Disclaimer: The images shown are for illustration purposes only. Do leave 1-metre apart between seats.

Wedding at Four Points by Sheraton. Styling by The Wedding Notebook magazine. Photo by Inlight Photos. www.theweddingnotebook.com

3 Ways To Ensure Your Wedding Ceremony and Reception Come Under 5 Hours, Complying With the Malaysian Weddings SOP

Wedding at Four Points by Sheraton. Styling by The Wedding Notebook magazine. Photo by Inlight Photos. www.theweddingnotebook.com

According to the latest Malaysian weddings SOP, wedding events cannot last for longer than five hours. Couples who have opted against a long day prior to the pandemic will tell you that it worked well for them, so decide with your partner what’s most important to the both of you – there is no right or wrong way to do this! To help you with your planning, here are a few ideas:

#01 An evening ceremony and dinner reception
Have your wedding ceremony at about 6pm (you might have to go with a simpler/condensed version of your religious ceremony) and move on to your dinner reception straight after. Aim for dinner to start at around 7pm if you are having the usual 10-course banquet. Guests should start arriving at around 530pm and your entire celebration should end at about 1030pm.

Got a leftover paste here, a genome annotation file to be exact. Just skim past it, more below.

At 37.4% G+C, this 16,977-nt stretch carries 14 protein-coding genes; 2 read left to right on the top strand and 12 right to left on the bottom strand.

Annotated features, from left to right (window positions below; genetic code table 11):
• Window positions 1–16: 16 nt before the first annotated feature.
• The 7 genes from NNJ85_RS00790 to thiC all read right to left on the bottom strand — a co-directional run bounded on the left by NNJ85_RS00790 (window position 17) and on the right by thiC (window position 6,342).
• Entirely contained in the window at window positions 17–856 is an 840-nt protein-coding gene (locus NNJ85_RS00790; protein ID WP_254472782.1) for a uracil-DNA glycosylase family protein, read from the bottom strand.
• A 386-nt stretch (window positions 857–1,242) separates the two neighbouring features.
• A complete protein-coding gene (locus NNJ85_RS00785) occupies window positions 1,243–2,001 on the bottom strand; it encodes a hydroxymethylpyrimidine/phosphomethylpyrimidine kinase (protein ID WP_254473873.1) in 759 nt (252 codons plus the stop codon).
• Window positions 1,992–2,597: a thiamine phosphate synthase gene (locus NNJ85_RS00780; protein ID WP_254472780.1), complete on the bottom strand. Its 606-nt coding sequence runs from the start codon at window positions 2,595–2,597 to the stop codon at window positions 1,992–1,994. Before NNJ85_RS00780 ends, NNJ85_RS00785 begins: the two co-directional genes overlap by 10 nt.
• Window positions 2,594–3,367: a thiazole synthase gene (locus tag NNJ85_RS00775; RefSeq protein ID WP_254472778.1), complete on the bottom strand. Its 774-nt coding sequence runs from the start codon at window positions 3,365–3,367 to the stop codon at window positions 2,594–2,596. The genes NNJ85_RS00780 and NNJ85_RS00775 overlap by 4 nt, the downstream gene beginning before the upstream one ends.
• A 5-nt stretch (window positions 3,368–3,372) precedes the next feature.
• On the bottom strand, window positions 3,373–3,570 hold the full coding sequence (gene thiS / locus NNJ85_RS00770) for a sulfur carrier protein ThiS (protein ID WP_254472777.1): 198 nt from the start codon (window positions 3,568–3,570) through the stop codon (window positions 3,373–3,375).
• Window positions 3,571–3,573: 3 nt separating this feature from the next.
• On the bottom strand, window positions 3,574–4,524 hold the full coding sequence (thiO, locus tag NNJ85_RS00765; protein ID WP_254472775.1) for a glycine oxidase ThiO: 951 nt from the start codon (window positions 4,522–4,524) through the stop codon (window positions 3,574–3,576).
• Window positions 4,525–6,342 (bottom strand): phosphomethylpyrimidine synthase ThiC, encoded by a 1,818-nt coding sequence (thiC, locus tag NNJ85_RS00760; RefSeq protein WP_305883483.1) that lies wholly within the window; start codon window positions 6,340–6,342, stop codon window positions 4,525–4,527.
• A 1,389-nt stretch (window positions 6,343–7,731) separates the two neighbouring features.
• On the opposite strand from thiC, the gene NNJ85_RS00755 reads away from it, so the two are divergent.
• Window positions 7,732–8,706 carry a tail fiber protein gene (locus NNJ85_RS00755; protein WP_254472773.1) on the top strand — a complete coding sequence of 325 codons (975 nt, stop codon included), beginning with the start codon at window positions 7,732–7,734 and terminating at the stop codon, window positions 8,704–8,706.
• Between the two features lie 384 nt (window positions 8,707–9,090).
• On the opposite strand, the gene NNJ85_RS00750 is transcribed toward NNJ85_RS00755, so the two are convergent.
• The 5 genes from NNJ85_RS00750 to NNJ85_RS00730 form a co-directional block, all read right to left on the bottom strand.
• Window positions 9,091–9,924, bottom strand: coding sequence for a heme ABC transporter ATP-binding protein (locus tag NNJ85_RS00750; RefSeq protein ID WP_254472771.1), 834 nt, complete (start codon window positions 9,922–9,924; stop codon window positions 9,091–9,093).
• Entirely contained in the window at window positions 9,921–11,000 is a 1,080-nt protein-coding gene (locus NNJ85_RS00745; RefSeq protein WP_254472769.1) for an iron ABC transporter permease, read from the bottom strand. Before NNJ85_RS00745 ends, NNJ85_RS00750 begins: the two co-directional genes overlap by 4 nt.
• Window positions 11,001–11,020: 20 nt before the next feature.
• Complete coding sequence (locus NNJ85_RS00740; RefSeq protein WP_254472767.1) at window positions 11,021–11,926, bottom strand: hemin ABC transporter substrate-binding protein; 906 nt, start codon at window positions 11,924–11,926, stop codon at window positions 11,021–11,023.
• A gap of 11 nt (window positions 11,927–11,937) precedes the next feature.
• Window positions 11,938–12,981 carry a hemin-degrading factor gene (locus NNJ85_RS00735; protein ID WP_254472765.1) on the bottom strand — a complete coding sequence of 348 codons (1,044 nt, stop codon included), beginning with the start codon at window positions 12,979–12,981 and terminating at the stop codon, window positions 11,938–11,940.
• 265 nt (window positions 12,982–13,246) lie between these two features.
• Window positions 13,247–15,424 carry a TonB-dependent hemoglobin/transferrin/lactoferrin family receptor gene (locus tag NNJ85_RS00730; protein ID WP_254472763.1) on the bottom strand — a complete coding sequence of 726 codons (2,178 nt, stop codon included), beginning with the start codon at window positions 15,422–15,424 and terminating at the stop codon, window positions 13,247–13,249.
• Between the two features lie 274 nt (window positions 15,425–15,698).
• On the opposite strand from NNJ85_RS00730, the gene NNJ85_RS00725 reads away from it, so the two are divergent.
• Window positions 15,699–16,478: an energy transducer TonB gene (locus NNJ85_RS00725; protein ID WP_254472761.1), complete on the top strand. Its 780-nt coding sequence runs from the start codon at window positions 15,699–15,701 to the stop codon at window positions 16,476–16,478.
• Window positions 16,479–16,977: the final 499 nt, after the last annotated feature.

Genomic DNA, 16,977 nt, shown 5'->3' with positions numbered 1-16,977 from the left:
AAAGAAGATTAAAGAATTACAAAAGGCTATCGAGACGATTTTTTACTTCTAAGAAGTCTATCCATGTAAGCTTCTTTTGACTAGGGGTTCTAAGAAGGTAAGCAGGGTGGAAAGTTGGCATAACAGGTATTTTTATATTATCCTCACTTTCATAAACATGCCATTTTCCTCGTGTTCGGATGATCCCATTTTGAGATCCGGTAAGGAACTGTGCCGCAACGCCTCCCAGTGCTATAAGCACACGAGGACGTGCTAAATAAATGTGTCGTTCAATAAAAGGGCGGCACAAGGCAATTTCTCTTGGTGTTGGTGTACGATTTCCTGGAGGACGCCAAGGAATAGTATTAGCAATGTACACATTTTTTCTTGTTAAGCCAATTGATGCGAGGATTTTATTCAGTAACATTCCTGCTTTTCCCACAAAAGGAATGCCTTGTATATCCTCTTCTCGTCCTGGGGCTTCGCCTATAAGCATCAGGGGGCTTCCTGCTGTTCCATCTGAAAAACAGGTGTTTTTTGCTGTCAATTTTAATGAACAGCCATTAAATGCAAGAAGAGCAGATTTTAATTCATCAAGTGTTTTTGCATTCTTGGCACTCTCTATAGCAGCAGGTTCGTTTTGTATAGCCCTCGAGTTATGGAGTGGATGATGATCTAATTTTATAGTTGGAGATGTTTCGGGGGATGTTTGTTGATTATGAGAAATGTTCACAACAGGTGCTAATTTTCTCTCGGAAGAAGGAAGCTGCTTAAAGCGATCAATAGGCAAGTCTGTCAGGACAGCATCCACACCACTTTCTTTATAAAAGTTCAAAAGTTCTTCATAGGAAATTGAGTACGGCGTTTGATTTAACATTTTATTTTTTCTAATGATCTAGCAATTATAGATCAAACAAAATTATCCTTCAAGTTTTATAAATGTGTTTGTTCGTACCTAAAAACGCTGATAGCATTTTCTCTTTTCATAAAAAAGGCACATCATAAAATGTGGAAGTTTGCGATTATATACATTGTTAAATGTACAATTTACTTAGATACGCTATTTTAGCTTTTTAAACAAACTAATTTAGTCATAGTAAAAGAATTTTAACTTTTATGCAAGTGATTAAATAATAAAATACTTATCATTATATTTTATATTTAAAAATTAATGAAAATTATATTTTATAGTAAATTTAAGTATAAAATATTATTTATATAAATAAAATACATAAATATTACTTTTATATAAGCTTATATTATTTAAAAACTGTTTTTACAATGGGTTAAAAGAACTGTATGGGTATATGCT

< < DOWNLOAD SOLEMNISATION AND WEDDING DINNER RECEPTION ITINERARY SAMPLE >>


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Malaysia Wedding SOP during Covid-19. www.theweddingnotebook.com

Malaysian Wedding Standard Operating Procedure (SOP) by MKN (Malaysia National Security Council) – Updated

Malaysia Wedding SOP during Covid-19. www.theweddingnotebook.com

ALLOWED VENUES: Ballrooms or open-air spaces

EVENT DURATION: 3-5 hours < read more >

CAPACITY: Maximum of 250 persons or less, Subject to the size of the venue with adherence to social distancing.